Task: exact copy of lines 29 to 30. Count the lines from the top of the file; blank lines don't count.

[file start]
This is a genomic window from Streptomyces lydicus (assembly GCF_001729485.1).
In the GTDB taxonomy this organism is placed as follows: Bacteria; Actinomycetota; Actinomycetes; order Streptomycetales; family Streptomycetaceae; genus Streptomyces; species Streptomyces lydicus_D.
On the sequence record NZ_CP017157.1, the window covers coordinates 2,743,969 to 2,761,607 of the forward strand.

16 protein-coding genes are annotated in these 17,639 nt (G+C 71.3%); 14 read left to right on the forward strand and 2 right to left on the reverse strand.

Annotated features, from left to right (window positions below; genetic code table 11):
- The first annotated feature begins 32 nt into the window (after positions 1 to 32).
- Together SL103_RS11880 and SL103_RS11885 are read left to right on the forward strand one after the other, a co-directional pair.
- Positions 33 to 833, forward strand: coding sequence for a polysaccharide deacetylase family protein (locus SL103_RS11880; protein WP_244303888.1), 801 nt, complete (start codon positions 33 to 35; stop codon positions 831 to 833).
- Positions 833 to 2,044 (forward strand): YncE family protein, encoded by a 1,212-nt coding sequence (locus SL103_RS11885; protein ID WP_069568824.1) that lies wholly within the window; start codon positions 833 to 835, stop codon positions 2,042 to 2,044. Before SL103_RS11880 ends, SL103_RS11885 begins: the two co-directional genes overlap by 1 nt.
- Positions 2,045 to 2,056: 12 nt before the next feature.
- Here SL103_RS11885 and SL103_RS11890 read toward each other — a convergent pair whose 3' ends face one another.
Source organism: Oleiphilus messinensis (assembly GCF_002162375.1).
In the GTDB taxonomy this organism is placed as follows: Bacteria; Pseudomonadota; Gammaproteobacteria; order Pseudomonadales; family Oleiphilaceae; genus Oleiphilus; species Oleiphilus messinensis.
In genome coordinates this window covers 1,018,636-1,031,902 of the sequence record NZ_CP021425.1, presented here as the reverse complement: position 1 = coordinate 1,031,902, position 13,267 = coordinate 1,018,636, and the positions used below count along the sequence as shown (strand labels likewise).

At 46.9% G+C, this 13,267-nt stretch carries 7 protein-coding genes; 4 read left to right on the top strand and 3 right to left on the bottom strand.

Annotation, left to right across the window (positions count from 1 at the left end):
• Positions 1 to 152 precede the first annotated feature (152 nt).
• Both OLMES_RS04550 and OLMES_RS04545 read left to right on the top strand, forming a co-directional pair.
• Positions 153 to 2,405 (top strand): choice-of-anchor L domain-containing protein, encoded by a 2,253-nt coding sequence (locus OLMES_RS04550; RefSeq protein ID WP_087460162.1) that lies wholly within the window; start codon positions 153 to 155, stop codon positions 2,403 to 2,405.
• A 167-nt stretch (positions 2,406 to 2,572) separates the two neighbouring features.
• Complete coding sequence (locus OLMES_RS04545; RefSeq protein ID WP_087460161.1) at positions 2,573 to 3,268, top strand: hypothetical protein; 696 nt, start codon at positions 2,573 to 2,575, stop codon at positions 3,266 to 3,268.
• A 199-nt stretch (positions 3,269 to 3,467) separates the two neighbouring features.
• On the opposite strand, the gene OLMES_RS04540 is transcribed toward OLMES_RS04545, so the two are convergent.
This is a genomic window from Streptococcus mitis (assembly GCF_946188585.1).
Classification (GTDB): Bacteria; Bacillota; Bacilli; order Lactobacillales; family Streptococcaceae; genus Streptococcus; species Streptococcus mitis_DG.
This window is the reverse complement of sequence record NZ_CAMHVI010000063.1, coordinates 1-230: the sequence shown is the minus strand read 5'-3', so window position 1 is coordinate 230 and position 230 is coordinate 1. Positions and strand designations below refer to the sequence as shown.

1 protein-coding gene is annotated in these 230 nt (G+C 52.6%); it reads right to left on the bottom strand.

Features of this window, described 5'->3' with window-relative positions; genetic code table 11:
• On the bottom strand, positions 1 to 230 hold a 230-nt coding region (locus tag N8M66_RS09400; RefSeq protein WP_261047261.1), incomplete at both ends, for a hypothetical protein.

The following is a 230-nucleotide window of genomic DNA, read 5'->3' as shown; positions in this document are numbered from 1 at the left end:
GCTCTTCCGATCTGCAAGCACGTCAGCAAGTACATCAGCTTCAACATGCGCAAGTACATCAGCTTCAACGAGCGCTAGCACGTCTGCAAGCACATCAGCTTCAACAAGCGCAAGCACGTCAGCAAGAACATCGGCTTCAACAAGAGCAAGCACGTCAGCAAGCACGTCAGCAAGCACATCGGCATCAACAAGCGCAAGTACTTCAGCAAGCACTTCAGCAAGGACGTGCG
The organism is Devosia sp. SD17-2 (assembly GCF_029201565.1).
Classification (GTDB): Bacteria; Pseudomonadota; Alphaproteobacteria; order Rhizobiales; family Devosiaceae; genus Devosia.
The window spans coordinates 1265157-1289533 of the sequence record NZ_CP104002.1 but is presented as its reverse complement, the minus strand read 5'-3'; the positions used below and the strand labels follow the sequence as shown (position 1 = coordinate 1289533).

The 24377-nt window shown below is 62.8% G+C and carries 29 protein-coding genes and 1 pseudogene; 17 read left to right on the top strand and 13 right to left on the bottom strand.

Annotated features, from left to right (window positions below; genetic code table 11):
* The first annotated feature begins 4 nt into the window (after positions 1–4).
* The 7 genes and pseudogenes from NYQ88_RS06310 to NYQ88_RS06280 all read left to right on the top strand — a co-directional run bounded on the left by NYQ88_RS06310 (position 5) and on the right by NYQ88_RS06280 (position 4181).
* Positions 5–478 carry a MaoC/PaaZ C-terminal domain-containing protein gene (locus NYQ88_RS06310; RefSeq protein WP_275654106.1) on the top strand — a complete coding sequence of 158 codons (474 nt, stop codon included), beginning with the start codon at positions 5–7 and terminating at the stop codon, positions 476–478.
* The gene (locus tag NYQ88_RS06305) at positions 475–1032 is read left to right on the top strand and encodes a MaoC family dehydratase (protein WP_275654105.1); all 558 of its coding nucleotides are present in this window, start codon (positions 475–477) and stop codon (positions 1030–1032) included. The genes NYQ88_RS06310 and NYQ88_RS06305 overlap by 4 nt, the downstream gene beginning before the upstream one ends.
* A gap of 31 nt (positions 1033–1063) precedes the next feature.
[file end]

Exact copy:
• On the bottom strand, positions 1 to 230 hold a 230-nt coding region (locus tag N8M66_RS09400; RefSeq protein WP_261047261.1), incomplete at both ends, for a hypothetical protein.

The following is a 230-nucleotide window of genomic DNA, read 5'->3' as shown; positions in this document are numbered from 1 at the left end: